*Link again whips out the Sheikah Slate and stands up. He holds it upright and taps on the screen. A blue circle appears on the floor, just in front of him. He taps the screen again and suddenly, a strange machine appears in the studio! It looks like a dirt bike designed with a stallion in mind and features the same architectural details as the four Divine Beasts. Link outstretches his hands as if he’s dramatically unveiling it. He looks to Zelda expectantly.*

Z: * let’s out a deep sigh and deadpans* Behold, the Master Cycle Zero, the Divine Beast of Champion Link.

R: Woah, now that’s cool! Can I take it for a spin?!

L: *Gives me his darkest stare yet. It’s almost as if he’s saying “Don’t push your luck.”*

R: *Relents* Alright, alright, jeez… Oh well, at least I tried! Well, Link, Zelda, it was truly a pleasure having you here in the studio: Link, we’ll see you again in Smash Bros. Ultimate, hopefully with Zelda here cheering you on! Best of luck in the tournament!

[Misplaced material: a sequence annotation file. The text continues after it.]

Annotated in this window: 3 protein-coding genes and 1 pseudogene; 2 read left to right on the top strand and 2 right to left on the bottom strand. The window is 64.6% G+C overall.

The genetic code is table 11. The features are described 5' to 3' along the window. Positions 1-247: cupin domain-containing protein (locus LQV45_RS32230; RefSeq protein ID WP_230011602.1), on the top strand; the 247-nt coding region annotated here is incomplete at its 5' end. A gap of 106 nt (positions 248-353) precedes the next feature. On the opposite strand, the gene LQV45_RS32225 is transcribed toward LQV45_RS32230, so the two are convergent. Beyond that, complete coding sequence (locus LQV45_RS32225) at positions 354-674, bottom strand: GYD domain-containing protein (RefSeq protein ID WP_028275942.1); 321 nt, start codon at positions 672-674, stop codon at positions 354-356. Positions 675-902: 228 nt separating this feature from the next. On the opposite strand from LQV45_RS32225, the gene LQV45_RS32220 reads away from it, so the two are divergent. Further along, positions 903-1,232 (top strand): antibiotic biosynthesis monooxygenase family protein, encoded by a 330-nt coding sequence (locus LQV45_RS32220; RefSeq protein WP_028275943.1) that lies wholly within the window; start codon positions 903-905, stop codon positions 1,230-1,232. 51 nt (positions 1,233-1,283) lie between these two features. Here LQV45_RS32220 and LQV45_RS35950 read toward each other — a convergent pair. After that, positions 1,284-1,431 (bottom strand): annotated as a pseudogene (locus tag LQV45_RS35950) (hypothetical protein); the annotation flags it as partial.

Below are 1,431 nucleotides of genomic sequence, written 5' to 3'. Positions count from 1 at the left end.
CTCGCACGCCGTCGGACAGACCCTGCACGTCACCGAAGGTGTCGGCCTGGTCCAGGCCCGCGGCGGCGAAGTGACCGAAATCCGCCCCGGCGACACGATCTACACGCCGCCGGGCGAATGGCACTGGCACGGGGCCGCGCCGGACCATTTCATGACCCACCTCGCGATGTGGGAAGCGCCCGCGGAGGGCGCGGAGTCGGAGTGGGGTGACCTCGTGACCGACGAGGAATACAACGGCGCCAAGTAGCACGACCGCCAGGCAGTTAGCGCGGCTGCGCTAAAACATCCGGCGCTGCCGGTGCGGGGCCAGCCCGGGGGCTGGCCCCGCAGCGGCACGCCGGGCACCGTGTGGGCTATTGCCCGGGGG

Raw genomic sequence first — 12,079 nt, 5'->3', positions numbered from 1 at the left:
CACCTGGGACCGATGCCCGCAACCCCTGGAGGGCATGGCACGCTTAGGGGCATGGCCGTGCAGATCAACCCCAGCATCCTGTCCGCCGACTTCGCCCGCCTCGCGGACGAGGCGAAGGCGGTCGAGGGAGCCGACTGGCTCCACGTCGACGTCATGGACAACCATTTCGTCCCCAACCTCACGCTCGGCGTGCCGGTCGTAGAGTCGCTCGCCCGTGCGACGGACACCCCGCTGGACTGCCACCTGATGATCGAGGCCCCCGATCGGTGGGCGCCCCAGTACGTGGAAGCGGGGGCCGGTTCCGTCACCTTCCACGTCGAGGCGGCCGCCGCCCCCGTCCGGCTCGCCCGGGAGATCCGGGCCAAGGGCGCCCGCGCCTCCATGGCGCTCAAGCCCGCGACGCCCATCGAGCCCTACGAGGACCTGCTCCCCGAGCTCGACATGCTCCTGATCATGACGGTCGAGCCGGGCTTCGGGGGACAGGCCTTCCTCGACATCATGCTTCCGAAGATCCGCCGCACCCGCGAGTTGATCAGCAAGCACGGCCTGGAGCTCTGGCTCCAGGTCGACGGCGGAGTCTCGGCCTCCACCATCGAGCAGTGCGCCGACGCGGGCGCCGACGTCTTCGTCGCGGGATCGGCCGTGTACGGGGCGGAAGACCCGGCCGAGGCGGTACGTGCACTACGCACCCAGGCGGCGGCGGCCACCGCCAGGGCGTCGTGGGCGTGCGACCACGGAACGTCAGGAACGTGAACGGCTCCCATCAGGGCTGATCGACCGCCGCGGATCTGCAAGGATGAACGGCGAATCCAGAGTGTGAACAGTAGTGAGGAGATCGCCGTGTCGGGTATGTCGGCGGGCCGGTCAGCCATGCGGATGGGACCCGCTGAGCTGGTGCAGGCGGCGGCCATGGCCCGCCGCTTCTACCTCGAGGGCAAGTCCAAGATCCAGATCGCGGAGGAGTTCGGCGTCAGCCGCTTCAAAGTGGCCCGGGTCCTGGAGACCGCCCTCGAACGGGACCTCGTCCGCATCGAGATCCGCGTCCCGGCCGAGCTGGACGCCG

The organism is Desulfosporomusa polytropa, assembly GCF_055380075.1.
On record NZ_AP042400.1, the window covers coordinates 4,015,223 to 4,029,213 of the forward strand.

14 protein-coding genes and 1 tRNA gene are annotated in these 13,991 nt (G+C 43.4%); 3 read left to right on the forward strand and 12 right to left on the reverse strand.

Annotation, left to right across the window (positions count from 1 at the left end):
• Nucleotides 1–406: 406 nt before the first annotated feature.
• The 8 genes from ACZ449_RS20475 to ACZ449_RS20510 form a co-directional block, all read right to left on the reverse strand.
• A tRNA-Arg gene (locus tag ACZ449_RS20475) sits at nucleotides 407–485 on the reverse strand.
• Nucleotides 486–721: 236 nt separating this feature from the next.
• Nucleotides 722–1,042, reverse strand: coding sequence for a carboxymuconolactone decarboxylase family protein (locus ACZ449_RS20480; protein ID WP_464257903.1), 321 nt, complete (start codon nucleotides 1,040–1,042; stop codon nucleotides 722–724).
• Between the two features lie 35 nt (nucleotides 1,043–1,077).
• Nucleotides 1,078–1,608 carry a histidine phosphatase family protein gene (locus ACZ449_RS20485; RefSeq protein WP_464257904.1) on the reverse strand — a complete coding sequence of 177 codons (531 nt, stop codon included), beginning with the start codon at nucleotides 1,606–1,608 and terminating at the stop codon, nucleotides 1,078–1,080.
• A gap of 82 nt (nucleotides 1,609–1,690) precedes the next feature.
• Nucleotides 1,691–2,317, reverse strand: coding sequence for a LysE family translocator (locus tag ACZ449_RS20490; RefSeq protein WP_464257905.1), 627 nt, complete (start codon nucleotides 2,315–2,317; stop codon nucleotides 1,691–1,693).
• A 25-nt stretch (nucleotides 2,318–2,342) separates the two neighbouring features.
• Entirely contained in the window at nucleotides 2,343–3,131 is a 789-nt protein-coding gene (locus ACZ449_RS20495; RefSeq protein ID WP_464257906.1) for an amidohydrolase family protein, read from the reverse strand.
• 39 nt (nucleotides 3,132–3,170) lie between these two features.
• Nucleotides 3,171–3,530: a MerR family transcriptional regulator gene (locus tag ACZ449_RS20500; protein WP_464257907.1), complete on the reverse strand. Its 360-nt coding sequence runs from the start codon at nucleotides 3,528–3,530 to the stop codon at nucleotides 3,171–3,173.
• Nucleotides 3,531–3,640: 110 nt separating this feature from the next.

*Link recalls the Master Cycle Zero. He stands up and buckles his sword and shield. Amidst the raucous applause, Zelda stands and shakes my hand, followed by Link. Together, they walk off the stage into the backstage area, waving to the audience as they depart.*

Link and Zelda everybody! So, that’s today’s episode, but join me for the next one, because I’m welcoming my first blogging guest on the show! I’m keeping his identity a surprise and I’m telling ya, this interview is gonna be a fun one filled with lots of Ninja-like surprises! Stay tuned for when it drops!

And so, to my dear audience, I bid you farewell! This is Ryan from Beans and Screens, signing off and reminding you to Keep Gaming and Keep Brewing!